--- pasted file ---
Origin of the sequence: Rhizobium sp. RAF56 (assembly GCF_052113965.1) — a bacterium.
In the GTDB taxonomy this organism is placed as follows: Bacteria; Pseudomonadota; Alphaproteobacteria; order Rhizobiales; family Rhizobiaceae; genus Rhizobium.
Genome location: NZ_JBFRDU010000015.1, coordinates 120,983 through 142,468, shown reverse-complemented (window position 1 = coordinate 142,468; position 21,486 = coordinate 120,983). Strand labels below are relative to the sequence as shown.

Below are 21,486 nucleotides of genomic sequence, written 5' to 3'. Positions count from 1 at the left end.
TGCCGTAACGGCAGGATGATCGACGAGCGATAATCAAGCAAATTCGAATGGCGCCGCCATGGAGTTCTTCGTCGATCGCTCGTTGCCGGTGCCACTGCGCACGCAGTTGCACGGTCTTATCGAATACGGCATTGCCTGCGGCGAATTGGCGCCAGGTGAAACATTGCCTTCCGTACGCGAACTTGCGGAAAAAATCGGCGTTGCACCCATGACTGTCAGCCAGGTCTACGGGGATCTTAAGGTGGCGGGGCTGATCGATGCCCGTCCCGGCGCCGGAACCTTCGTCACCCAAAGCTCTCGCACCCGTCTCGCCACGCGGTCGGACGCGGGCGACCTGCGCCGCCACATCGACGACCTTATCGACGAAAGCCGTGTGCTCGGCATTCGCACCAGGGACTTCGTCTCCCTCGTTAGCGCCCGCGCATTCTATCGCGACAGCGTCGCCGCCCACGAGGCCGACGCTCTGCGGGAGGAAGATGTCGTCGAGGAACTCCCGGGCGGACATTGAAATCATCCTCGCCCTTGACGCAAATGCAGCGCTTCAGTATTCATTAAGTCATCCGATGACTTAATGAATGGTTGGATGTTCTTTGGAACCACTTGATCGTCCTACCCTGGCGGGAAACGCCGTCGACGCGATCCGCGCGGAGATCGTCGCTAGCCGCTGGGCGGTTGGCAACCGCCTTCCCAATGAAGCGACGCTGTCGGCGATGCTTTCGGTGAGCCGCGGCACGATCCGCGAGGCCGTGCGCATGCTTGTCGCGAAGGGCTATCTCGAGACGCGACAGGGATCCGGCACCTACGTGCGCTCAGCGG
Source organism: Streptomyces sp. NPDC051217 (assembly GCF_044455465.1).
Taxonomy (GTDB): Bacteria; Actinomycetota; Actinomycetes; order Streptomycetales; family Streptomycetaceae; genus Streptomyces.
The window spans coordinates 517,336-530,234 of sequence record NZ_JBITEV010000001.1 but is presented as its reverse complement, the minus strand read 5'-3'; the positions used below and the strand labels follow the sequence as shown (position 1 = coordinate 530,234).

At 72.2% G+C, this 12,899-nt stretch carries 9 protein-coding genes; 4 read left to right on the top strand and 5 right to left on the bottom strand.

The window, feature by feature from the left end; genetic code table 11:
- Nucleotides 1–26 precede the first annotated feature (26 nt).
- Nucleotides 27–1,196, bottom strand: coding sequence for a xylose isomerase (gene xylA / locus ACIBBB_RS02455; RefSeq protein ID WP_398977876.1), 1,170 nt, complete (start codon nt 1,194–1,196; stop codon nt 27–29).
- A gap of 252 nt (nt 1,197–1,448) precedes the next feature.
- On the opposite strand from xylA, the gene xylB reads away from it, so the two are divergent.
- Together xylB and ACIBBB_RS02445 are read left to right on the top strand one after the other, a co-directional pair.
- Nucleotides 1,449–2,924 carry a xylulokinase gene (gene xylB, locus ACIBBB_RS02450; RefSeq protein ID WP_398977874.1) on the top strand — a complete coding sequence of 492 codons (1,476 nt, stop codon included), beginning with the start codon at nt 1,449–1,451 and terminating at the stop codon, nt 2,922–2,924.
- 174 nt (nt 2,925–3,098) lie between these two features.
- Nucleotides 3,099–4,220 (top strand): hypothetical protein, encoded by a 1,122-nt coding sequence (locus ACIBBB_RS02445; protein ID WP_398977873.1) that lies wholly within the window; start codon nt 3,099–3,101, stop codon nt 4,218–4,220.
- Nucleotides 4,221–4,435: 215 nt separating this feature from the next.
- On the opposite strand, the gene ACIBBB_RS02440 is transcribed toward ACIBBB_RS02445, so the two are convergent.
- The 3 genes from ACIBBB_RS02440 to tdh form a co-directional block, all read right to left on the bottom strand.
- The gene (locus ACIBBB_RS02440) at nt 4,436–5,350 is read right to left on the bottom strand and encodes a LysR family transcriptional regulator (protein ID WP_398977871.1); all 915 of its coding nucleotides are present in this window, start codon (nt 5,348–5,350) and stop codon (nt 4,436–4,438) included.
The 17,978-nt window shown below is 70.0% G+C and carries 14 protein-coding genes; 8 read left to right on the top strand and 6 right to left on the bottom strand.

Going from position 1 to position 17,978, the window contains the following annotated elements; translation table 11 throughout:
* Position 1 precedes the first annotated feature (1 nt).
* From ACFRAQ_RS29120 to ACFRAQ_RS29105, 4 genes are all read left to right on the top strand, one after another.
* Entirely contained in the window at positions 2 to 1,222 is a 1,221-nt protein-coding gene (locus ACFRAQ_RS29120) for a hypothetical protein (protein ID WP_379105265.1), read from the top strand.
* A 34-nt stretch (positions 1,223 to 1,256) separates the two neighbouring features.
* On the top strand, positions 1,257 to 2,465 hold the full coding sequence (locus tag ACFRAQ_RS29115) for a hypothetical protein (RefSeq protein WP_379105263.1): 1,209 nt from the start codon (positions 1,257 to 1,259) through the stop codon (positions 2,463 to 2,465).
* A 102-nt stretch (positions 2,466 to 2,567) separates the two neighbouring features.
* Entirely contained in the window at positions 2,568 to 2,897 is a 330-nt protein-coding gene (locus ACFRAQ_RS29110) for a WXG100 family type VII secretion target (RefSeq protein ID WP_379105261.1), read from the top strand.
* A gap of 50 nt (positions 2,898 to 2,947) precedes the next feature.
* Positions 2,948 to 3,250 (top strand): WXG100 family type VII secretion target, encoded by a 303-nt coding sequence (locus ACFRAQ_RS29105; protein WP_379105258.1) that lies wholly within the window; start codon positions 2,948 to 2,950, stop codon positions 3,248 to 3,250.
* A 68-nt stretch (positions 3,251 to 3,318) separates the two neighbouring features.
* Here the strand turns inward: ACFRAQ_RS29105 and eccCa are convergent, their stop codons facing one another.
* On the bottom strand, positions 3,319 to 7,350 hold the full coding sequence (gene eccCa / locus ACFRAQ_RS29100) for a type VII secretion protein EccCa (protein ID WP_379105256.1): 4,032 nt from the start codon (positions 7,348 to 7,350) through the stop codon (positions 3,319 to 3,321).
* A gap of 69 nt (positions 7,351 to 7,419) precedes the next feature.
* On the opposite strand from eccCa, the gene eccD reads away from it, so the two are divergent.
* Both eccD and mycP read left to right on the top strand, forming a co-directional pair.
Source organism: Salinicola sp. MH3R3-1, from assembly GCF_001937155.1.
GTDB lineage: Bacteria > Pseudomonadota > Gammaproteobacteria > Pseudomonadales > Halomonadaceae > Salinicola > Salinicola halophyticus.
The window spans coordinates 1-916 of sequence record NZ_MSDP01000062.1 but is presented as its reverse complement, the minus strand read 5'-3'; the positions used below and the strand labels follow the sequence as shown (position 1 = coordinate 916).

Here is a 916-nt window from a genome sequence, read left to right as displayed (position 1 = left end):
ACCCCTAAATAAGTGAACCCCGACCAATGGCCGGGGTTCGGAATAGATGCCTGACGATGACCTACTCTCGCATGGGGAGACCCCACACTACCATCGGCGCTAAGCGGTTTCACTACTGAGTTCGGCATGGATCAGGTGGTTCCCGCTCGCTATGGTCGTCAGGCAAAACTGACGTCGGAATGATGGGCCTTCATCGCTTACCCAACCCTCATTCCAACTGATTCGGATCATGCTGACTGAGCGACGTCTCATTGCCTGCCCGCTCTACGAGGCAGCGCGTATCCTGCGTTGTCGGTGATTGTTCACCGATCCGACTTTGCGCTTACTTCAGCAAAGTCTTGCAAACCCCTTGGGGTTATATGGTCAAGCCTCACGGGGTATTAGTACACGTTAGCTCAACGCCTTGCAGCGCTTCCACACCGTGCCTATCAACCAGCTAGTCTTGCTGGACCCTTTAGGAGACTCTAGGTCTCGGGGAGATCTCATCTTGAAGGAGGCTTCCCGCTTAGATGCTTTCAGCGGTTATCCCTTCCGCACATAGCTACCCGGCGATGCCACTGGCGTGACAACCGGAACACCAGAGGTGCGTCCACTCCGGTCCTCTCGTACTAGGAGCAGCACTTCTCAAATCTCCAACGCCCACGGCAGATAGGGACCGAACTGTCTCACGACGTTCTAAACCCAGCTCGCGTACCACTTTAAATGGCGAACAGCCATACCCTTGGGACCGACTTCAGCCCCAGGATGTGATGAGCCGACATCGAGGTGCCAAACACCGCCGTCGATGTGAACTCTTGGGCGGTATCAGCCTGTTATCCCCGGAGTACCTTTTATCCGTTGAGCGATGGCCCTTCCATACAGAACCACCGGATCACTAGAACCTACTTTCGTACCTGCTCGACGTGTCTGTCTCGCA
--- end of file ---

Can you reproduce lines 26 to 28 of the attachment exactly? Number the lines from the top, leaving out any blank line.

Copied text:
* From ACFRAQ_RS29120 to ACFRAQ_RS29105, 4 genes are all read left to right on the top strand, one after another.
* Entirely contained in the window at positions 2 to 1,222 is a 1,221-nt protein-coding gene (locus ACFRAQ_RS29120) for a hypothetical protein (protein ID WP_379105265.1), read from the top strand.
* A 34-nt stretch (positions 1,223 to 1,256) separates the two neighbouring features.